I have both dumb luck and a mind for maps. Combined with the sun-faded partial diagrams posted at a series of bus stops, these bring me to a thoroughfare where there are taxis. A few blocks away there’s a movie theater, and I go there. It’s big,  20 screens or more, and so bright, that my eyes ache. Squinting into the box office, I order a ticket for the next movie that’s starting.
            “Spy Kids 4?” asks the cashier.
            “Yeah. I’ve been waiting months to see it.”
            Inside the theater, the light drives drills into my skull, but the trappings of familiar entertainment, familiar from coast to coast, are so comforting that I actually stop at concessions and stand fourth in line to buy a big bag of popcorn and a 7-Up. 7-Up is what I always drank when I was a kid with the flu.
            In the theater, it’s dark for a moment before the film starts and all I see in that space are Amy’s eyes. I see her. She’s hurt. But then the previews start, and the sound swallows me, and I eat popcorn and drink 7-Up and fall into a trance that turns into sound sleep before the film begins its unfunny comedy about nothing.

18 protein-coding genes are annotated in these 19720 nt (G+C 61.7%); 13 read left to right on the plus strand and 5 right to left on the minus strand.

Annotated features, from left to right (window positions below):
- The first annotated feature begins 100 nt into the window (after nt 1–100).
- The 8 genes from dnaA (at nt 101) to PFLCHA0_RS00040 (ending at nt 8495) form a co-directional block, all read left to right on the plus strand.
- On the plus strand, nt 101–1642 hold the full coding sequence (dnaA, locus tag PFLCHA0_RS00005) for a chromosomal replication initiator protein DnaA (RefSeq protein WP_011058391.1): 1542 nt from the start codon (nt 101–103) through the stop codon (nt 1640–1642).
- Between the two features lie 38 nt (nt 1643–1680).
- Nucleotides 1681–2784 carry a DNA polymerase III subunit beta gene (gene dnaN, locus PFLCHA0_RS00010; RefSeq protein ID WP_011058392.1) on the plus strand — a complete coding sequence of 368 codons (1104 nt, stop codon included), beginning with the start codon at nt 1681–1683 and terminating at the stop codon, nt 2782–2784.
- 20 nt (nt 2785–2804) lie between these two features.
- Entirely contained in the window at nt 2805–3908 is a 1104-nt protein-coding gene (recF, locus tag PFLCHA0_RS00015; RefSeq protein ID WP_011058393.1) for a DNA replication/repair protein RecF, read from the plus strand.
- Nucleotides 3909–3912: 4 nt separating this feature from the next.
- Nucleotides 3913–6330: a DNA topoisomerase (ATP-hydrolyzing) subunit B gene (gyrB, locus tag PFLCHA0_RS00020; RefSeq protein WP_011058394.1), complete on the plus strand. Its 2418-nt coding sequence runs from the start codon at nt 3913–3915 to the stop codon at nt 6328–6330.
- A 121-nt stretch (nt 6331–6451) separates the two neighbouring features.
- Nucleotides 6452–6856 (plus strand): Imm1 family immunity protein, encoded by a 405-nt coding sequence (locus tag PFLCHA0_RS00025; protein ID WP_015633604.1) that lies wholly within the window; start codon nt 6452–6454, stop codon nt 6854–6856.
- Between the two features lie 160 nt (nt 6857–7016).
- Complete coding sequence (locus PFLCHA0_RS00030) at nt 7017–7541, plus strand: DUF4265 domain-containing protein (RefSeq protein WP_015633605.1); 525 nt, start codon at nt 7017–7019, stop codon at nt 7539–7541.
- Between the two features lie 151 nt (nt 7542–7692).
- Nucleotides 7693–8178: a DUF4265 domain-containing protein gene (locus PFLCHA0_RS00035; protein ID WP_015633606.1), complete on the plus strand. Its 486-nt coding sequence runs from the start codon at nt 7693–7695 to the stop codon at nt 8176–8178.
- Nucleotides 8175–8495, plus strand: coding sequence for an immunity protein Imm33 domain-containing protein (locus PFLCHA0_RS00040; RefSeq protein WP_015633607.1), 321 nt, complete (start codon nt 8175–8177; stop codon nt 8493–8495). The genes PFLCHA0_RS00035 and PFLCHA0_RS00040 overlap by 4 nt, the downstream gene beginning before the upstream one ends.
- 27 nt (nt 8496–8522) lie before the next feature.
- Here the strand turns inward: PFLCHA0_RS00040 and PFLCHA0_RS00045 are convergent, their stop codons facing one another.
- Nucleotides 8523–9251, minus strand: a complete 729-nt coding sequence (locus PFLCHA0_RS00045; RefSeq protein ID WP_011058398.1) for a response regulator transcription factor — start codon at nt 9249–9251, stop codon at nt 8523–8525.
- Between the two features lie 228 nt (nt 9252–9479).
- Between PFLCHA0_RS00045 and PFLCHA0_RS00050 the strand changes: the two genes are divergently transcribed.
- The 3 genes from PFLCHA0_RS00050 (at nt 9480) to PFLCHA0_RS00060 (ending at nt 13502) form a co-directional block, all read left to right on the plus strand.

I wake when the lights come up. I leave with the crowd, go the can, and close myself into a stall. I feel nauseous again, so I put down an ass-gasket, drop trou and sit. After about ten minutes, I nearly fall asleep again, but roust myself, go to the sink, deluge my face in cold water. Then I wash my hair in great splashes from the sink. I wash my face again, and my neck, then move dripping to the towel dispenser while boys and their dads skirt around me for their business. Men typically give one another breadth when they do their bathroom, and that’s a mercy.
            With paper towels, I dry off more or less, then go back to the same theater. There’s a young usher looking at me who clearly wants to say something about my double-dipping. We exchange a conversation with our eyes. 
            I tell him not to worry about it. 
            He tells me he needs to enforce cinema rules, but he’s not trying be a dick about it. 
            I tell him I’m harmless, by which I mean to leave me alone and go find the teenagers who are doubtless causing trouble somewhere in this entertainment megalopolis. 
            But he takes the meaning of my confession to harmlessness as an invitation to confront me so he can feel good about earning his minimal if not minimum wage without risking anything too serious. 
            With a last visual cue, I let him know that we’ve already made our peace.
            “Can I see your ticket?”
            “Sure. This is my movie. I just came late to the last show and just want to see how it starts.”
            He looks at the ticket. “Okay, go on in.”
            “We could have avoided all that.”
            “What?”
            I go into the theater, take my same seat, and doze off again before the previews start. The last image I see is Amy, whom I love. Who is somewhere in Miami stung by the first and hopefully last jilting of her life.
            God, I don’t know why I did that.